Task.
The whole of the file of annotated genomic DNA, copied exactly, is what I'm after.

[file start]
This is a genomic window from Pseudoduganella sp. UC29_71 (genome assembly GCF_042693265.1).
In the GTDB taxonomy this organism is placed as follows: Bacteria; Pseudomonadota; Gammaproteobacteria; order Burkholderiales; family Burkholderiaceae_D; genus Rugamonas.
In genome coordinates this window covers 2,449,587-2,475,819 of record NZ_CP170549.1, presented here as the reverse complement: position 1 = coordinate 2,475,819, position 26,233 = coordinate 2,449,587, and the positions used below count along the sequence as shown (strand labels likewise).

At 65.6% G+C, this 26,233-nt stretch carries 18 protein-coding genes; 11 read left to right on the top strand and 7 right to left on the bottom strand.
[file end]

This is a genomic window from Pseudoduganella sp. UC29_71 (genome assembly GCF_042693265.1).
In the GTDB taxonomy this organism is placed as follows: Bacteria; Pseudomonadota; Gammaproteobacteria; order Burkholderiales; family Burkholderiaceae_D; genus Rugamonas.
In genome coordinates this window covers 2,449,587-2,475,819 of record NZ_CP170549.1, presented here as the reverse complement: position 1 = coordinate 2,475,819, position 26,233 = coordinate 2,449,587, and the positions used below count along the sequence as shown (strand labels likewise).

At 65.6% G+C, this 26,233-nt stretch carries 18 protein-coding genes; 11 read left to right on the top strand and 7 right to left on the bottom strand.